Over the last thirty years, China’s political reforms have not kept pace with its economic transformation. But some change has occurred, and pressures for additional reform are apparent. This small seminar will focus on three areas where limited, but meaningful reforms, have occurred: legislative politics, village elections, and socio-legal reform. Several weeks will be devoted to each topic, and students will complete a research project on an under-explored aspect of Chinese legislatures, grassroots elections, or legal change (or another issue related to political reform, pending approval by the instructor).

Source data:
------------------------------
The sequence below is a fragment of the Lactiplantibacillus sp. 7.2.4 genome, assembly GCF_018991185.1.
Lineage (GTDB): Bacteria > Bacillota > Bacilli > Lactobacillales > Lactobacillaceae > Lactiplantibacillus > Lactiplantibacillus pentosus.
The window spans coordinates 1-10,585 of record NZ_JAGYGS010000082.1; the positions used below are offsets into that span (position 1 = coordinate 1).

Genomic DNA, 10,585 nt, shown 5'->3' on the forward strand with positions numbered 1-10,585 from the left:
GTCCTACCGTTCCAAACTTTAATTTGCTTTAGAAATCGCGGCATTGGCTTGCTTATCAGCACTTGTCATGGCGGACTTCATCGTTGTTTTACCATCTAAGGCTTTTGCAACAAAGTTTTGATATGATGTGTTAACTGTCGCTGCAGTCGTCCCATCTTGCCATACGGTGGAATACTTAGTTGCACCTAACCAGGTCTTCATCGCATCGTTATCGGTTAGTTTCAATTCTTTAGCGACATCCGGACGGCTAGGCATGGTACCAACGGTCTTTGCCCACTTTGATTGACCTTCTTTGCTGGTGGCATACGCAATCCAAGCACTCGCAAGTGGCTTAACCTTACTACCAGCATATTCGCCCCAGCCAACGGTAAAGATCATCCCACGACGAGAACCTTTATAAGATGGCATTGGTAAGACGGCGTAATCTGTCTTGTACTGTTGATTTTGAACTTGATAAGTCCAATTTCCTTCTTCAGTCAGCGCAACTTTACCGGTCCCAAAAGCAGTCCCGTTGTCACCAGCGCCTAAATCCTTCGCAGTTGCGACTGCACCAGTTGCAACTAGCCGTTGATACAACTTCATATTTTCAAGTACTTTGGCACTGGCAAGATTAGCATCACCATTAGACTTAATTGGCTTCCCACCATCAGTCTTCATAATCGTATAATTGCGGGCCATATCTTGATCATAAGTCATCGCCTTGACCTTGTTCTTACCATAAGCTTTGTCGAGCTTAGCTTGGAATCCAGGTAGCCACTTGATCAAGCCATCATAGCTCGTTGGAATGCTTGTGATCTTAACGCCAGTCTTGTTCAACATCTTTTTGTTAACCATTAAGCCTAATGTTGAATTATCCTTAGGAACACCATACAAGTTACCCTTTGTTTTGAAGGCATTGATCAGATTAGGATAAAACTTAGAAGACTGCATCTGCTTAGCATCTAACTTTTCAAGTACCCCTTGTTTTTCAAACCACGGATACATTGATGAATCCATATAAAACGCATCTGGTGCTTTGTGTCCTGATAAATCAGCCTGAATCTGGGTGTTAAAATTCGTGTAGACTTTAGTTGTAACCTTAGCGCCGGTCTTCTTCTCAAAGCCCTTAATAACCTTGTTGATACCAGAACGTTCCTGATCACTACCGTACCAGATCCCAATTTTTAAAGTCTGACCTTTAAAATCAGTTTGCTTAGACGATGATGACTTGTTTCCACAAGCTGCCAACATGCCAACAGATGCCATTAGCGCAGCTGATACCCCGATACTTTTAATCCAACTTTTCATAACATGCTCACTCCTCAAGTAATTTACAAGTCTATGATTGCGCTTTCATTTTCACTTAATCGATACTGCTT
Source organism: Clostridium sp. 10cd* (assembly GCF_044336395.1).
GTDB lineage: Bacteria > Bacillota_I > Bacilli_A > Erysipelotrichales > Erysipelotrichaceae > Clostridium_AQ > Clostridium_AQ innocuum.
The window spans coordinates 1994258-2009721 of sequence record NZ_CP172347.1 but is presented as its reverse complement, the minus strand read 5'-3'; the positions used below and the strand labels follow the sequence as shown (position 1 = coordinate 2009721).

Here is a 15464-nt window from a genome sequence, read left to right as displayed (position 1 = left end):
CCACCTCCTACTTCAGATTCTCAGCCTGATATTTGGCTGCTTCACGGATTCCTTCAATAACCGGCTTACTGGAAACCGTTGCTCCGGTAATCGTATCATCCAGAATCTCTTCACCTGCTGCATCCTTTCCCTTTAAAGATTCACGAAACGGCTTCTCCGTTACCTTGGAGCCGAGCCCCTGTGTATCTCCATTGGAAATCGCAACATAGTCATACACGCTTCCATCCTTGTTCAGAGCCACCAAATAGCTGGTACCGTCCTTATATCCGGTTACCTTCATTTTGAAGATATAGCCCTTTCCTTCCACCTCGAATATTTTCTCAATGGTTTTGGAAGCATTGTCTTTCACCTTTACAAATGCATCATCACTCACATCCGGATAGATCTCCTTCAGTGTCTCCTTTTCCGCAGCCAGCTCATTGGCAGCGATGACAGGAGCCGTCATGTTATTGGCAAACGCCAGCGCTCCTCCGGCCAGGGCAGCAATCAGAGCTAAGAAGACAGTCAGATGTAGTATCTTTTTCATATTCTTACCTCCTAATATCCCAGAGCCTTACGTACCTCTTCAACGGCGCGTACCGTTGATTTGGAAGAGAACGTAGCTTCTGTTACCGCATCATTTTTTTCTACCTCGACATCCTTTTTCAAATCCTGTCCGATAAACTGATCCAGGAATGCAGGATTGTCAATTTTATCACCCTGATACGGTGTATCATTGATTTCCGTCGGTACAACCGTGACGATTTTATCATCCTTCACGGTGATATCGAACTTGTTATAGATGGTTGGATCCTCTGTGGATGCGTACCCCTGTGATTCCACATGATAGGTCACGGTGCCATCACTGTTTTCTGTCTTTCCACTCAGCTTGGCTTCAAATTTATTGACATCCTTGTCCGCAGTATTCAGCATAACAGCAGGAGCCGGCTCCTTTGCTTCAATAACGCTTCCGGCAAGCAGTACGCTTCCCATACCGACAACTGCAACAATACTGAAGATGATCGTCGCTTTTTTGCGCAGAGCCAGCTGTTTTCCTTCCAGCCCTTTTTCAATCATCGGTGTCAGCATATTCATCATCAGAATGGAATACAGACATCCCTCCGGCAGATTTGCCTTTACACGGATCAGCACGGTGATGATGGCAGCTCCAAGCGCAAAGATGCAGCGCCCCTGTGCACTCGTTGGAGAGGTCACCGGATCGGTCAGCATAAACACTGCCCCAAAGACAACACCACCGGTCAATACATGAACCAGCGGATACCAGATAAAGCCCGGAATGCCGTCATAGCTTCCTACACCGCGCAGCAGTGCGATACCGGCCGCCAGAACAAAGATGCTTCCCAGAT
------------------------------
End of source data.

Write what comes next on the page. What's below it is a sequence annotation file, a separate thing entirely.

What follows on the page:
The course is designed, and will be conducted, like a graduate seminar. Students who enroll must be ready to do all the reading in advance of seminar meetings and to participate actively in class discussions. Some prior study of Chinese politics, economics, or society is highly recommended.
Political Science Majors of Junior and Senior status, with a minimum overall GPA of 3.3. Students must place themselves on the waitlist through TeleBEARS. Selection and notification will occur around August 9, 2010